Lethbridge Herald, The (Newspaper) - December 1, 1970, Lethbridge, Alberta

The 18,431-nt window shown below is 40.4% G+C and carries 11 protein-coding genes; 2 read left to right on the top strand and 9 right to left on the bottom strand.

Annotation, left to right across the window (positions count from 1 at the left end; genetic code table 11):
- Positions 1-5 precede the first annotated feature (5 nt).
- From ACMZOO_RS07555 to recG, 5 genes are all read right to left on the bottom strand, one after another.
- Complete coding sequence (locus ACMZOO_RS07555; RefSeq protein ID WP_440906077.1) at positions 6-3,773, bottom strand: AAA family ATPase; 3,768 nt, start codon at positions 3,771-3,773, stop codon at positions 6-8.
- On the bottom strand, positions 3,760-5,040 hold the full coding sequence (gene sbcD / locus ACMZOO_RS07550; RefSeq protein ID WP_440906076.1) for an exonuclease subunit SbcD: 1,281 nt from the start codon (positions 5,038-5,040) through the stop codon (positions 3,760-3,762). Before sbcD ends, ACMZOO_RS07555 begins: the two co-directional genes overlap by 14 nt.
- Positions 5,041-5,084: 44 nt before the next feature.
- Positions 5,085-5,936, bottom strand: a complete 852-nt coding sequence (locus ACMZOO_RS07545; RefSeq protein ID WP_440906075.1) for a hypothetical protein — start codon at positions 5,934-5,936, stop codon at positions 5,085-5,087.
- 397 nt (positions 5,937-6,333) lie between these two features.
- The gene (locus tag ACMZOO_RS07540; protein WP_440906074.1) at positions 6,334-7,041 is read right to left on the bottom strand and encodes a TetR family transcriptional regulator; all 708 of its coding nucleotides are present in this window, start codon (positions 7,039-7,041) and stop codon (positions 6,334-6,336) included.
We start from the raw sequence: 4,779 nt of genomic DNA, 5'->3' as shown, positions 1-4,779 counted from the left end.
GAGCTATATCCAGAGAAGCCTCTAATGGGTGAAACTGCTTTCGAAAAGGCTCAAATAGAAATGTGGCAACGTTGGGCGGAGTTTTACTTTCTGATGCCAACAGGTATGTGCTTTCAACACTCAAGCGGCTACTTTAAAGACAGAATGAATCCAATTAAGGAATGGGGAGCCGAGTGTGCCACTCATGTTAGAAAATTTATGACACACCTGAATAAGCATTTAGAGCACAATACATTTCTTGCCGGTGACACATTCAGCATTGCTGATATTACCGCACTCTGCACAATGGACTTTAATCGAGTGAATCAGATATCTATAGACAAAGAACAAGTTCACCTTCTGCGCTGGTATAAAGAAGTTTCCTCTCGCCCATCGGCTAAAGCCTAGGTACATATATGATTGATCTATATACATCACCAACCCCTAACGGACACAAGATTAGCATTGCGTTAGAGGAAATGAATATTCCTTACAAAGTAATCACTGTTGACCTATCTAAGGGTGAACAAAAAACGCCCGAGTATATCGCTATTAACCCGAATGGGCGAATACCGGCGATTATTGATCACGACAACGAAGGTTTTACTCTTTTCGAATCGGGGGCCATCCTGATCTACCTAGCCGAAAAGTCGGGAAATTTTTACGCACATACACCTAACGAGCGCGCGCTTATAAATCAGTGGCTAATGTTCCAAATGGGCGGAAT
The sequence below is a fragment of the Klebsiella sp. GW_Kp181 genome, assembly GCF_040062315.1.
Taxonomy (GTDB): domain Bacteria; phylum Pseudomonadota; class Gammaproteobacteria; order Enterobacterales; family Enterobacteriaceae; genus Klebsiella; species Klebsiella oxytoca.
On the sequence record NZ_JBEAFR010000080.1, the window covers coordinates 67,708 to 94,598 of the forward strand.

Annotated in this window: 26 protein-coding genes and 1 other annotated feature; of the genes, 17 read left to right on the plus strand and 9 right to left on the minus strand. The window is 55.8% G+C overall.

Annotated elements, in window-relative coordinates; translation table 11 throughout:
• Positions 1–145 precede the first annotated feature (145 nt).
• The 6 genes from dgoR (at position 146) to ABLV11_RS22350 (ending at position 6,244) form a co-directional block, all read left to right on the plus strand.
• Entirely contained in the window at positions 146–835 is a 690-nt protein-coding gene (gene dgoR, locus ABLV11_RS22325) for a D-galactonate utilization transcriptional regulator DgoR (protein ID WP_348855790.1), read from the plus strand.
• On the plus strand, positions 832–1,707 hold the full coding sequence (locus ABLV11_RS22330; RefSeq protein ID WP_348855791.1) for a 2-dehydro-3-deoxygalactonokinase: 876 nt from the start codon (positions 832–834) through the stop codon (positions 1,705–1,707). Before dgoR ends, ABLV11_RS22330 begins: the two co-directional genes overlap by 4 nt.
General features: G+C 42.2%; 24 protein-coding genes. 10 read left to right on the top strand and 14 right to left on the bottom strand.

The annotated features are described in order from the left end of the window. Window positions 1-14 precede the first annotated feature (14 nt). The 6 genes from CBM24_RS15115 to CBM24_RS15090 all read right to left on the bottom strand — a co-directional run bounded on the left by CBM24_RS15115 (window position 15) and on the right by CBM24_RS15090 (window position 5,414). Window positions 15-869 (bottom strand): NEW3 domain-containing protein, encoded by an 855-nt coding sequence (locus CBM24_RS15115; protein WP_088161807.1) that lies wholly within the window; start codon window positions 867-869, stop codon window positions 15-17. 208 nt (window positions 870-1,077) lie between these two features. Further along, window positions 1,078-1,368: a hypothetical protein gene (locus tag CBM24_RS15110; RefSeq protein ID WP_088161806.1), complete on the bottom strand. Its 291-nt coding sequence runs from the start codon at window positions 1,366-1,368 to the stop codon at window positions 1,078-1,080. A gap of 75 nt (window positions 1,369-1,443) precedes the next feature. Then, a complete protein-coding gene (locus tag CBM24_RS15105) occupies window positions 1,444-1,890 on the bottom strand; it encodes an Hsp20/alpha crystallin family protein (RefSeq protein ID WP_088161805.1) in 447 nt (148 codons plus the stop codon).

4 THE IETHBRIDGE HERAID Tueio'ay, December 1, 1970 Arnold Toynbce Tinkering with system Changes proposed for Canada's welfare structure are not of a radi- cal nature. They amount to little more than a tinkering witli the system. Benefits planned for those on the low end of the economic scale are very modest. It is not very likely that most recipients will notice much change in their circumstances as a consequence. The difficulty of mak- ing ends meet will still be present. There should not be mucn dis- agreement with the proposal that family allowances be scaled accord- ing to income. Families in the upper income brackets will not miss the government's largess not much anyway. It makes sense to seek to cover increased spending by making pro- Fear in the Kremlin The battle for freedom of expres- sion in Soviet Russia is rapidly as- suming an out-and-out confrontation. With the recent award of the Nobel prize to Alexander Zolzhenitsyri and the subsequent attacks upon him by the official press, the sentencing of Andrei Amalrik to three years im- prisonment, plus the jail sentences meted out to dissenters General Gri- gorenko and poetess Natalia Gorban- evkaya earlier this year the battle has heated up. The latest well-known protester to make his pitch for freedom is world famed cellist Mstislav Ros- tropovich, who took the dangerous step of writing to the official press in defence of Zolzhenitsyn. (The fact that the letters did not appear in the papers is a measure of the Krem- lin's fear of dissent. But the under- ground press in Moscow has ways and means of circulating what it wants known to those most Now the biggest gun of them all, top nuclear scientist, Andrei Sakhar- aov, has entered the fray. He has formed a committee, which he says is strictly non political, dedicated to finding "constructive ways of secur- ing human rights." Because of his in- fluence in the scientific community and his top political connections, Sak- harov's efforts carry more punch than all the others put together. He has been credited with arranging the release of the geneticist. Dr. Zhores Medvedev, who was put in a psychia- tric institution several months ago, for the crime of criticizing official theory. The answer to whether the Rus- sians will continue this hard line pol- icy may come in March, when the 24th party congress is scheduled. In the meantime Russia's scientists, en- gineers, students and others who want more freedom to say what they have to say, and to get their mes- sage across, are working hard to mo- bilize support. The western world wishes them success and asks the question why is the Kremlin so pathologically fearful of criticism? Who rum the show? Canadian interest in the political situation in China has been intensi- fied. The question uppermost in the minds of the curious is to what ex- tent does the army control the pol- icies and day to day affairs of the Peoples' Republic. The answer seems to be that military influence is far more extensive than many of us have realized. Lin Piao, Minister of Defence, is generally accepted as M'ao's heir and Lin's personal power base is with the army. He is the dominant mem- ber of the politburo, and eight of the thirteen members of that all power- ful body are military personalities. One Of them is Mrs. Lin. Four of the thirteen members are active service chiefs who combine military and para-diplomatic roles. They cannot be identified by rank since all mili- tary titles were abolished in China several years ago. At the celebrations of China's Na- tional Day on October 1st Western reporters noted that "the contingent under the banner of the Peoples' Lib- eration Army PLA) was almost three times as big as it was last year." The army has permeated civil auth- orities in state organizations in mu- nicipal councils and probably in the communes as well. Added evidence that militarization has increased are the new titles awarded to Mao and Lin. They are now known respective- ly as Supreme Commander and Dep- uty Supreme Commander of the Whole Country and the Whole Army. There seems to be no question that in China today the man, or group of men who controls the army runs the show. But whether that control is in the hands of Lin Piao, the frail, ag- ing hero of China's civil war who is attempting to manoeuvre potential ri- vals out of the way so that he can step in to Mao's shoes, is not known. It could be that the top army brass control Lin. The answer will prob- ably not come until Mao Tse-tung himself has passed from the picture. We must stop worshiping a cute white baby and recognize the adult, black revolutionary that Christ was. speaker at a meeting of the Uni- ted Black Churchmen, being organ- ized within the United Church of Christ. Culling the card list By Margaret Lnckhorst r'HHISTMAS card lists have a habit of becoming habits if they aren't review- ed and culled about every 10 years. As I went through ours recently, trans- ferring the names from the scratched-out, limp pages of the ancient address book to a fine clean scribbler, I made Xs beside many names whose reason for being there at all absolutely escaped me. As I received little support from the man of the house (who pretended to be very busy armchair quarterbacking a college football game) this wasn't an easy task. But I wasn't about to be left with this responsibility entirely, so whether he liked it or not he eventually had to become in- volved. "Where does Aunt Aggie live I called out. "Aunt Aggie "What do you mean Aunt Aggie who you know that old friend of mother's you've called Aunt Aggie for 40 years." "Oh, her. Do we send her a card? I thought she was "No she's not dead! And she's ticked off last year's list; but it seems to me your mother said the old girl had moved last spring, don't you remember? Maybe it's a good tune to cross her off. I wouldn't know her if she came to our very own door any- way." Silence for a few minutes cither the ball was on the five yard line or he was giving the matter due consideration. "No, better not. Mother wouldn't like it; leave her name on but send it to the old address. Funny, I was sure Aunt Aggie had died years ago." "Okay. Now then, who's Joe "He's the guy who wrote the joke book." "Not THAT one, silly it says here on his old card "if youse is ever in Calif., I sure wish youse would look me up." "Joe Miller, oh, Joe Miller, sure of course! He was my Chief Petty Officer, good old Joe. A great guy don't you remember him? He let me go adrift and didn't say boo the day you had the baby. Great guy, Miller, heard he did well in California owns a whole string of apart- ment blocks in L.A. Say, maybe we should go to California sometime for a holiday and look him up! Bet he could show us a good time." "Does he stay, or doesn't Silly question. "Of course he stays. He's a great "Here's one; it just says, "Darling, love and warmest kisses, your very own Bunny." He didn't even have the grace to blush. "Huh? Bunny? It must be for one of our boys." "I hope it's for one of our I said, but just in case, I drew a line through that name anyway. "What do we do about the Dadsons in "Are they etill "I think they've separated." "Scratch 'em When I gut through, the new list was al- most as long as the old. About all we'd been able to eliminata were more of our sons' friends; a Bunny- bunny here and a Bunny-bunny there, and a few indefinites like the Dadsons. How- ever, the effort was sincere, and the new book ever much ncalcr. Pope and a prime minister on freedom vision for greater individual contri- butions to contributory programs. To imagine that governments can provide services without taxation by whatever name is to revel in fantasy. The increases for people in need now are inadequate but they are all that can really be expected without the introduction of a revolutionary change such as the guaranteed an- nual income. Acceptance of the pres- ent system makes a tinkering ap- proach inescapable. Despite the obvious hesitation of the government to move boldly, there is an acceptance of the goal of ultimately closing more Of the gap between the rich and the poor. The first timid steps are in the offing. TJ1E same day, No- vembcr IB, two important speeches were made by two men in high office whose words and acts or non-acts may have a great effect on the wel- fare and happiness of man- kind. The Pope was speaking in Rome at a conference of tlio United Nations Food and Agri- culture Organization; Mr. Ed- ward Heath, Prime Minister of Britain, was speaking in the City of London at the Guild- hall. The two speakers' basic themes were lluj same. Both of them praised freedom and preached responsibility, and these precepts are admirable in themselves, but they are un- controversial only so long as they are left in the air. How- ever, the words of a Pope and a prime minister cannot be mere academic pronounce- ments. Men who are in office are committed to trying to translate their programs into accomplished facts. What will be the consequences of apply- ing these programs? Here is the rub. The vista opened up by this pair of speeches is disquieting. Manifestly, both speakers are virtuous, well intenlioned, and honest; but it is equally plain that both are obstinate, and obstinacy may be a symptgm, not of strength of will and clar- ity of purpose, but. on the con- trary, of inner insecurity and perplexity. Moreover, these two men's obstinacy takes the form ot clinging to an obsolete past, at a time when we are being catapulted into the future at an accelerating pace by the continual progress of technol- ogy. The Prune Minister revealed the mental world in which he lives in what he said about his program for Britain both abroad and at home. In his for- eign policy he is stiU living in the age in which power was naval power and hi which Brit- ain was Russia's competitor for ascendancy hi Asia. But the nineteenth century Anglo-Rus- sian rivalry was terminated as long ago as 1907 by the rise of Germany, and today the com- petition for command of thei Indian Ocean, if this senseless competition is really going to heat up, will not be between Russia and Britain; it will be between Russia and the United States, each armed with atomic rocketry. In a Husso American strug- gle for ascendancy hi the In- dian Ocean, British power there would bs a very minor factor. The collapse of the Con- servative party's Suez adven- ture in December, 1956 demon- strated that Britain was no Peace in Our Generation longer a great Power. Are Mr. Heath and his colleagues in- sensitive to this truth that was rubbed in, 14 years ago, in such a humiliating way? As for Hie home front. Ilia Prime Minister seems still to be living in an antediluvian age before the emergence of trades unions and their counterparts, the business corporations. "The freedom is he tells "the but the free- dom hi question is freedom of economic enterprise, and, in the economic arena, only two sections of the people or- ganized labor and organized capital are free hi truth. The individual is not free even with- in these two powerful camps, and the large section of the people that is not entrenched in either camp is being ground down by the inflation for which this kind of freedom keeps the door wide open. The Pope's mental world is slightly less antique. The Pope is living in the relatively recent age before the death rate- especially infant mortality had been reduced, even in the so-called backward countries, by public health authorities ap- plying preventive medicine. The freedom for which the Pope is contending is not free- dom of economic enterprise for pressure groups that have the power to profit by this free- dom at the neighbors' expense; it is freedom for the indigent and ignorant majority of man- kind to burden themselves and the world with children in num- bers that will keep these chil- dren and their parents fast bound in misery. The Pope is not advocating freedom to learn about the possibility of family planning and to obtain the means for practising it. Nor is the Prime Minister pro- posing to free the victims of in- flation. In fact, neither the Prime Minister nor the Pope is offering freedom from tha most pressing evils to the peo- ple who are suffering from these evils the most acutely. Each speaker has admitted that the evil which he himself is not proposing to curb will have to be curbed by some- body, and each seeks to place this responsibility on the in- dividual. Husbands and wives must keep the population down by voluntary self-restraint hi sexual intercourse without the use of contraceptives. Workers must rest content with their wages, and manufacturers with their prices. No one would contest that a sense of responsibility, taking practical form In voluntary moderation, is the necessary condition for the survival of civilization, or indeed of hu- man society itself. But human beings cannot be expected to behave responsibly in condi- tions in which responsible be- havior will fail to bear fruit. If there is uncontrolled inflation, there will be a sauve-qui-peut scramble for increases in in- come, and a swift retort in in- creases in prices, that will boost the inflation to further heights. Likewise, so long as people remain poor and ig- norant, they will produce the large families that will prevent them from extricating them- selves from poverty. "The free- dom is says the Prime Minister, "but yours to use aright." But, since you are only human, you will not use freedom aright if you find, by disillusioning experience, that virtue is of no avail. Most of the world today is suffering from inflation or from the population explosion. A large part of it is suffering from both. If the progress of these two great evils is not ar- rested, society will be reduced to chaos; and, when this pros- pect becomes imminent and evident, people are likely to ac- quiesce in drastic measures for trying, at the eleventh hour, to save a desperate situation. This will be the nemesis of the laissez-faire that is the Pope's and the Prime Minister's com- mon ideal in the fields with which they were dealing in their speeches. The individual cannot mas- ter either inflation or the popu- lation explosion solely by his own private efforts. He needs to be helped to help himself. He needs positive help from the public authorities. If he is given enough help by them, and is given this in time, he can perhaps gain the power, and therefore the incentive, to shoulder his full share of re- sponsibility. On the other hand, if the public authorities allow him to be carried helplessly to- wards a disaster, the historic liberal institutions of the West- ern world will eventually be imperiled. There are a num- ber of unpleasant alternative possible regimes; and these would have their chance of in- truding themselves if inflation and the population explosion were to be allowed, for doctri- naire reasons, to take their fatal course unchecked. (Written for The Herald anil The Observer, London) Mark Frankland President Thieu needs economic aid from U.S. CAIGON Like any Gov- emment with elections less than a year away Saigon and its American advisers are thinking a great deal these days about economic matters. There is a great deal that is uncertain about the coming presidential election. In theory President Thieu, with the gov- Letter to the editor eminent machinery well under control and the support of the Americans, should easily be able to repeat his perform- ance. He can almost certainly count on half a dozen or more candidates so splitting the vote that he wins comfortably on a minority poll (as he did in Gel a good guitar Christmas is just around tha corner, and again numerous mu- sical instruments will be sold. It is my opinion that many of to- day's adults are mislead into the incompetent purchasing of musical equipment for their children. I plan to deal specifi- cally with the buying of a gui- tar. The guitar is an interesting instrument to invest in. Parents realizing the need for musical training for their children there- fore resort to it. Out they go to look for the "sacred" guitar. What these unsuspecting adults are unaware of is that there is a large conspiracy waiting to pounce on their ignorance. Meanwhile the parents have this understandable idea that there really isn't much use in buying an expensive model in case the child later finds he doesn't like it. Unfortunately, with this idea, the child is doom- ed. Without considering the size of the child's hand, the type of JaUMc IHJ piiiy, ur iivj ijlial- ity of the instrument, a guitar is purchased. You know the one is shiny with nice silver strings, and on top of that, it only cost What more could you want? T don't blame the parents for their ignorance. I blame the manufacturers for the mass pro- duction of this junk and the mis- conception that they spread. Such manufacturers make these instruments out of the cheapest material available. Often times the wood used resembles that of orange boxes. A nice shiny var- nish is applied to the shiny things attract people. Steel strings are put on and the whole project looks smashing. Un- aware customers don't realize that the neck of the instrument is warped, the strings are set too high off the fingerboard, and the tone produced becomes un- pleasant. With these features, the child finds the strings buzz; it hurts to try and press down on the strings, and the child be- comes frustrated with his futile attempts to play it. The par- ents get annoyed when the child gives up, and are refreshed that they didn't purchase a more ex- pensive model. It only cost If the Santa Clans in your house has a guitar on his list, I hope he'll consult a music store or a music teacher. You only get what you pay for. MARILYN WYLLIE. Letlibridge. 'Crazy Capers' It's time you. started working yourself into a temper for your meeting wilii the sales staff, sir. But it might not be as easy as that. Thieu could find that Vice President Ky or some other government figurs decid- ed to run, in which case the anti Communist vote that ex- ists among parts of the army and the Catholics might be di- vided. If General Duong van Minh (known as "Big is a candidate he would be a more dangerous challenger than any Thieu had to contend with three years ago. No one really can calculate the effect of a Vietcong decision to back one of the candidates. Another worry is the econ- omy. There has been what econ- omists call a 30 to 35 per cent inflation each of the past three years. In other words the real buying power of people with fixed incomes has been cut each year by a third. The people who suffer most from this are the badly paid civil servants and soldiers. The more than a mil- lion soldiers with their wives and children make up nearly a quarter of the population. If the inflation hurt everyone equally it might not matter so much. But the fly businessman and the unscrupulous off! c i a I, both civil and military, have ac- tually made money out of the war. Some have made a very great deal. The Vietcong have realized that the economic situ- ation could make a lot of bad feeling against the government and they are out to exploit it. What the government is try- ing to do with its economic measures last month is to trans- fer some of the money that is being made in Vietnam to the civil servants and troops. These have been given a pay rise of up to 18 per cent. The hope is that a whole series of anti-in- flationary measures aimed largely against the importing community will make this pay rise really mean something. In the first six weeks after the reforms went through in October retail prices went up by just over seven per cent. Economists here say that part of this increase is not really in- flationary but a matter of tem- porary market shortages. They still hope that the pay increase will continue to mean something in real terms, at least for sev- eral months. If all this works Presi dent Tlu'eu of course stands to gain at the elections. American offi- cials are well aware of this and one must suppose that this is what they want. Certainly there has been something of a dispute in Am- erica about just how much eco- nomic aid Vietnam should con- tinue to get. Some Americans have b.een arguing that if "Viet- namization" is to mean any- thing, then the South Vietna- mese must become more self- reliant economically as well as militarily: in other words Sai- gon should get fewer U.S. dol- lars as well as fewer U.S. sol- diers. The American mission has re- jected all such ideas. Instead it has decided that American eco- nomic aid must remain un- changed until South Vietnam in- creases its exports Or develops import substitute industries, which will not happen quickly. American aid, moreover, must take into account the money the American military spend, in Vietnam. This source of dollars for Saigon will of course de- crease as the soldiers leave, and the aid program will have to make up for this. For the foreseeable fu t u r e, then, America will in one way or other continue to give South Vietnam about million a year for ils economy. It has ab- solutely been decided that any other decision would put intoler- able political strain on the South Vietnamese government. Tha American withdrawal of com- bat troops should be finished by next year and no one really knows what effect this will have: American officials here admit to far greater doubts than President Nixon or his spokes- men in the United States. To cut back on the dollars too, just before Thieu goes to the polls, would have made nonsense of the American mission's abiding hope for a victory in Vietnam. (Written for The Herald and The Observer, London) Looking backward THROUGH THE HEHAI.D 1920 The temperature in the city today is 52.2 and the overnight low was 21.5 de- grees. Mild Building permits is- sued to the end of November this year totalled as compared to last year. 3510 An Edmonton man who persists in "breaking into jail" was given his last warn- ing to keep away from the sta- tion, where he has managed to sleep for the past nine nights. Police say his only possessions are a mouth organ and a reg- istration card. 1950 The public school board has agreed to adjust tha salaries of teachers. The in- crease will amount to as a cost-of-Iiving bonus. 19GO The Commons passed the government's bill to stop the national railway strike by a vote of 127 to 33. The govern- ment legislation will prevent the strike set for Dec. 3, post- poning until May 15 all action in the railway union wage dis- pute. The Letlibridge Herald 501 7th St. S., Lefhbridge, Alberta LETHBRIDGE HERALD CO. LTD., Proprietors and Publishers Published 1905-3934, by Hon. W. A. BUCHANAN Second Class Mail' Reglstrallon No. 0012 Member of The Canadian Press and the Canadian Daily Newspaper Publishers' Association and the Audi! Bureau of Circulation! CLEO W. MQWERS, Editor and Publisher THOMAS H. ADAMS, General Manager JOE BALLA WILLIAM HAY Managing Edilor Associate Edilor ROY F. MILES DOUGLAS K. WALKER Advertising Manager Editorial Pago Editor "THE HERAID SERVES THE SOUTH"